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So, I am looking at getting a new dog. I have researched and researched and I just want to run this by everyone here to make sure I am on the right track. I have narrowed my search down to a couple of breeds, but I want to know if these are my best option or if any of you all have any ideas for a breed I may not of even thought of!

First off I am a grad student that lives in an apartment. However, there is a 3 acre field across the road and a dog park a short walk away, so plenty of places to go exercise. This is not my first dog, I owned a Chow prior to this, but she died 2 years ago at the age of 16. I have missed having that companion in my life.

As for the dog, I'm looking for a true companion, one that just wants to be around me as much as possible and go everywhere I go. I am also looking for one that is highly intelligent and trainable for frisbee events. Needs to be medium size (30-50 lbs.) mainly out of preference. Should also be able to deal with cats (if at my parents house) and other dogs (brothers house). I know that is generally temperamental based and can vary widely in individuals, but I'm just looking for personal experiences.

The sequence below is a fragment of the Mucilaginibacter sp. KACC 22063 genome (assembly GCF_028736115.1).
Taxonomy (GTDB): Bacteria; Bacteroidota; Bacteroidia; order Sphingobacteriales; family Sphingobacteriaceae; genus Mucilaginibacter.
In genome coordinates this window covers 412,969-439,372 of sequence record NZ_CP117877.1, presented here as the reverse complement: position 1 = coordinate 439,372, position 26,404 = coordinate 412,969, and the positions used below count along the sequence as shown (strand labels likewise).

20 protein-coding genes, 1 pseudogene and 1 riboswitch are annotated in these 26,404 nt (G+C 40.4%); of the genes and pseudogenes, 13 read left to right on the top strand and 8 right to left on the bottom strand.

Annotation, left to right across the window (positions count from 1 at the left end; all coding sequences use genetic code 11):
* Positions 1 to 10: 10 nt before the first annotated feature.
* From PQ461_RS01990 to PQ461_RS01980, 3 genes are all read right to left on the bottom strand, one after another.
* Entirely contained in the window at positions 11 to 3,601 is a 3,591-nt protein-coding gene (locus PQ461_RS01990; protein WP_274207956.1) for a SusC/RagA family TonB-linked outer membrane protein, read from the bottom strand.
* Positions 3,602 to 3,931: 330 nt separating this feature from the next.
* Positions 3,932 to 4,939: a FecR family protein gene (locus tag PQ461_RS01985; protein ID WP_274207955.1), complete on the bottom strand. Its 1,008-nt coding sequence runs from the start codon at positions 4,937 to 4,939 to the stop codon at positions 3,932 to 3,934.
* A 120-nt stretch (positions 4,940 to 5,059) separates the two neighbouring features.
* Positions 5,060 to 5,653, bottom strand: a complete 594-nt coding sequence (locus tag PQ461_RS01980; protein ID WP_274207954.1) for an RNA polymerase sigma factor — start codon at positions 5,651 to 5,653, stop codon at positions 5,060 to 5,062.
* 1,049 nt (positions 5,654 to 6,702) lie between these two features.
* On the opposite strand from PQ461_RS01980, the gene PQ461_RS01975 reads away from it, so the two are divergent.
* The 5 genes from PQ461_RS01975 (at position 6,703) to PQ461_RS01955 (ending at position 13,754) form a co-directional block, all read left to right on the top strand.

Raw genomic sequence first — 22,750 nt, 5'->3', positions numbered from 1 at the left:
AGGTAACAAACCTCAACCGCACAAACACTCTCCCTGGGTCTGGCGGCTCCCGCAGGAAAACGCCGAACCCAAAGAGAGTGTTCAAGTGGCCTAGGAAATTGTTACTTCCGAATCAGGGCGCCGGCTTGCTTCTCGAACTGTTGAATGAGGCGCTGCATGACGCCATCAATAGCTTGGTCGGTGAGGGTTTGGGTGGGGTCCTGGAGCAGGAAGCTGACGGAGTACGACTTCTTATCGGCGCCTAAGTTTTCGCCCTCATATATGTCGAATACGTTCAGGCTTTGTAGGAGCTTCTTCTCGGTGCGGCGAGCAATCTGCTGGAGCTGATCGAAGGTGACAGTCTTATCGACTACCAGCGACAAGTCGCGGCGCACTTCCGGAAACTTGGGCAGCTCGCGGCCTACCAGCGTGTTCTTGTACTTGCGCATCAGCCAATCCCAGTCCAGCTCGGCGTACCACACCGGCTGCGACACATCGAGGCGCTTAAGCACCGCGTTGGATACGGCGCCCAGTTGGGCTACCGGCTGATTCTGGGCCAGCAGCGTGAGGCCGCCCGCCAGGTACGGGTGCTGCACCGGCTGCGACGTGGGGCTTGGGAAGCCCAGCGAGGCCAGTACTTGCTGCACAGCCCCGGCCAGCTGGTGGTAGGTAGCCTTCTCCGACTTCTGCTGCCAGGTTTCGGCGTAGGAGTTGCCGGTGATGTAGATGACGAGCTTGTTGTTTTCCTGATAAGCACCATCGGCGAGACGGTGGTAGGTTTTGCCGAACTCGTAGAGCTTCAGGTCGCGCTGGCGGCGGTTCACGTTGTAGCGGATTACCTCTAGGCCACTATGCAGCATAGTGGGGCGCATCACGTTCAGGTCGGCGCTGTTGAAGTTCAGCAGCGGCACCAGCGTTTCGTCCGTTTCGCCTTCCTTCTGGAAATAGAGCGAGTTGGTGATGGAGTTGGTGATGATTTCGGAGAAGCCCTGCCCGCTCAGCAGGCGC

The 4 breeds I was looking at were Canaan, Border Collie, Australian Shepherd, and a Whippet. I have 0 experience with the Canaan, but from what I have read they would be perfect, but are very rare and I am looking to adopt, not go through a breeder. The Border Collie would be great from what I have read and I have a friend in my complex that owns 2. (yes, in an apartment and they love it) They just may be a little too energetic. I am looking for a breed with good indoor manners. (again, another temperamental issue) The Aussie is much like the BC, very good on paper and I have loved the ones I have met. They seem to have everything the BC does with an off switch, which is nice. I'm just not sure about adopting with the genetic problems Aussies have. As for the Whippet... well... Again, 0 experience with a Whippet, but from what I have heard they are exactly what I would want for the indoors. Outdoors tho I really need a breed that can go leashless and stay with me. A Whippet would be gone with that insane speed the moment it sees something! Also, I'm not sure how a Whippet would hold up playing with my brothers lab. The lab is still a puppy, but his dad was 120 lbs and he is looking to be a big one!